Infectious diseases are caused when a microorganism (bacterium, virus, parasite, fungus, etc.) attacks the body. They may be transmitted directly or indirectly from one person to another. Every human being is host to tens of thousands of “useful” bacteria, which only become pathogenic and therefore responsible for an infection in certain cases: in vulnerable individuals (e.g., immunocompromised patients) or in the event of an injury or surgical intervention.
In the case of infectious diseases, in vitro diagnostic tests aim to detect and identify the responsible infectious agent, to establish its origin and to allow physicians to determine the appropriate treatment for the patient. Such tests are also important to prevent potential epidemics.
In the case of a bacterial infection, the choice of the antibiotic is based on identifying the bacteria causing the disease and determining its sensitivity to antibiotics (antibiotic susceptibility testing).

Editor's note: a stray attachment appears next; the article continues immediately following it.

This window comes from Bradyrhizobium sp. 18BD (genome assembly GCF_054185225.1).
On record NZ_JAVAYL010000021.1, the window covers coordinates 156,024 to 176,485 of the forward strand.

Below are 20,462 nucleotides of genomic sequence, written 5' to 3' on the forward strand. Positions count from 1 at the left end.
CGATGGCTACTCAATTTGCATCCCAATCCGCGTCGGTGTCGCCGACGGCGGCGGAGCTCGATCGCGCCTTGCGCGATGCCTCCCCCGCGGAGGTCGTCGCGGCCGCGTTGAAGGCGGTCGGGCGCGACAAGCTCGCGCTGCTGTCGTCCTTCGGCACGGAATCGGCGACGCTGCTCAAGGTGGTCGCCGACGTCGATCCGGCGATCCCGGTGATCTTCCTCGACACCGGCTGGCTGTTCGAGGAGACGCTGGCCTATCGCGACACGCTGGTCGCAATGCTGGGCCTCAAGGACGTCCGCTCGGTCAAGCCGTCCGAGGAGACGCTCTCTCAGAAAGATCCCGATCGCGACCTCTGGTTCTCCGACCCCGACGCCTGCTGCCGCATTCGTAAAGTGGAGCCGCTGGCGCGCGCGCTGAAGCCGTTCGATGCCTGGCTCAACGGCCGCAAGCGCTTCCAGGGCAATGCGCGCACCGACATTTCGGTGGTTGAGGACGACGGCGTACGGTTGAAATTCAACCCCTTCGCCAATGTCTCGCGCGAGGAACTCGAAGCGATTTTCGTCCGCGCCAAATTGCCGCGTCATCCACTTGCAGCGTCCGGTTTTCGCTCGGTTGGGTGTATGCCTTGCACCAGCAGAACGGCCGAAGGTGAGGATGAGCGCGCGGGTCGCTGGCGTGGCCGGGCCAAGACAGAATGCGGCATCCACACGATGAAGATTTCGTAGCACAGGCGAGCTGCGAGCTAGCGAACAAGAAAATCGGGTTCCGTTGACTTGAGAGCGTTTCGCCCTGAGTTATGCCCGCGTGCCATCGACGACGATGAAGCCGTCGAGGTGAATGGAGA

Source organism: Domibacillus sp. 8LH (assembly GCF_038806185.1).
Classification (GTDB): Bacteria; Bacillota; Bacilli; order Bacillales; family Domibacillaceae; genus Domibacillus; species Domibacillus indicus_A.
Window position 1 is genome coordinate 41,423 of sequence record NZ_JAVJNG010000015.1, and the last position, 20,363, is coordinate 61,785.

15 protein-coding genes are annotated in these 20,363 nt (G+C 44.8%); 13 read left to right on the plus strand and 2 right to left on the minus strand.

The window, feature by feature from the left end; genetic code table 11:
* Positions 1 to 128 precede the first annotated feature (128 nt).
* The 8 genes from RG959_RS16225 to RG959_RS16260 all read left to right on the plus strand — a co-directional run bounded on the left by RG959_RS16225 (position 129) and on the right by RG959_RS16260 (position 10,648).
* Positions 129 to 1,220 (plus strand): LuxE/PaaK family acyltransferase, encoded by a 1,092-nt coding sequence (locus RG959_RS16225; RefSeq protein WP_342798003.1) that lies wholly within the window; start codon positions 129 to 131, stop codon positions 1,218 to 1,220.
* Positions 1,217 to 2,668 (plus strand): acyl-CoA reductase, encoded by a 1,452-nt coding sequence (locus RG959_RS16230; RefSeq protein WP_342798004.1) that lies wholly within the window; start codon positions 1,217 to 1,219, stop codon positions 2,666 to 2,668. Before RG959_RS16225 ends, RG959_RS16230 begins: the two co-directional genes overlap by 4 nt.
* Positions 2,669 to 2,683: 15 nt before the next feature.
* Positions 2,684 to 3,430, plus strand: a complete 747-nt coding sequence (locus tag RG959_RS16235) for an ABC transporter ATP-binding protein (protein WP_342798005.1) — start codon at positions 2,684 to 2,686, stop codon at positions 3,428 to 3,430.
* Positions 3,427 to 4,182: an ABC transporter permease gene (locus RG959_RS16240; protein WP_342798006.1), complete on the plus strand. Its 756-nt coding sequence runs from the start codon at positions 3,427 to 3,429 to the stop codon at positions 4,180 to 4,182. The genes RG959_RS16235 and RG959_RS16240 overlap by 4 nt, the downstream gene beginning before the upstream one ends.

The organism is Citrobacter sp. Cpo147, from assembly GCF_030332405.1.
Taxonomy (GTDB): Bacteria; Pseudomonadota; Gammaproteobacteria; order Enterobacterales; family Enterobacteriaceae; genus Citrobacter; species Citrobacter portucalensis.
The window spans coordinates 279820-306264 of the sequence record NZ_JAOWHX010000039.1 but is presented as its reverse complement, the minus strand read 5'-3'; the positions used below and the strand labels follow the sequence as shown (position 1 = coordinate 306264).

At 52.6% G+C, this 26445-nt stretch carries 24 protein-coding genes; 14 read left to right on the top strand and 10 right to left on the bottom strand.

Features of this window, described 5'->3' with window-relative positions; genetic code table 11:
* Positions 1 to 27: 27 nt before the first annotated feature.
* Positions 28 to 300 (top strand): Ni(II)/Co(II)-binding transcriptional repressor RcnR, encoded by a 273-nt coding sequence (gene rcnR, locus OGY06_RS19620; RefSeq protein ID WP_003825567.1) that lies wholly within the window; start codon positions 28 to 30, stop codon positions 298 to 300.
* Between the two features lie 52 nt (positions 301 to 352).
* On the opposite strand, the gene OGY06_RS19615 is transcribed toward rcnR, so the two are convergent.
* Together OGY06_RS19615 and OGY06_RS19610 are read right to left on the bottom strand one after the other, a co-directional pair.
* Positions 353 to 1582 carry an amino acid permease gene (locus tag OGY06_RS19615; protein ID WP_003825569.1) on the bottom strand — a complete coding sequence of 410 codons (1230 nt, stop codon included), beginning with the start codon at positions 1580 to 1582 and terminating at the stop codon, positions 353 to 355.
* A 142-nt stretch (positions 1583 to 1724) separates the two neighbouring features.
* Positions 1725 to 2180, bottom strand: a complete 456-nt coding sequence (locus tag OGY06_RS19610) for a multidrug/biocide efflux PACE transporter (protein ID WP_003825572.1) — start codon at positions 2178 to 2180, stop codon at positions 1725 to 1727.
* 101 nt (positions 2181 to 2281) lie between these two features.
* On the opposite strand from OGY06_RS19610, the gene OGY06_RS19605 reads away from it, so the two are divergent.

Because bacteria are increasingly resistant to antibiotics, diagnostics play an ever more essential role in the fight against infectious diseases by helping to identify suitable treatments.
According to the World Health Organization, lower respiratory tract infections, diarrheal diseases and tuberculosis are among the 10 leading causes of death in the world in 20161.
In low-income countries, lower respiratory tract infections and diarrheal diseases are even the two leading causes of death.
Several diseases have been eliminated over the last 50 years through improved hygiene, advances in medicine and public health policies. By contrast, globalization, intercontinental travel and the increasing mobility of people and animals contribute to the emergence of new diseases, which are often zoonoses (transmitted by animals).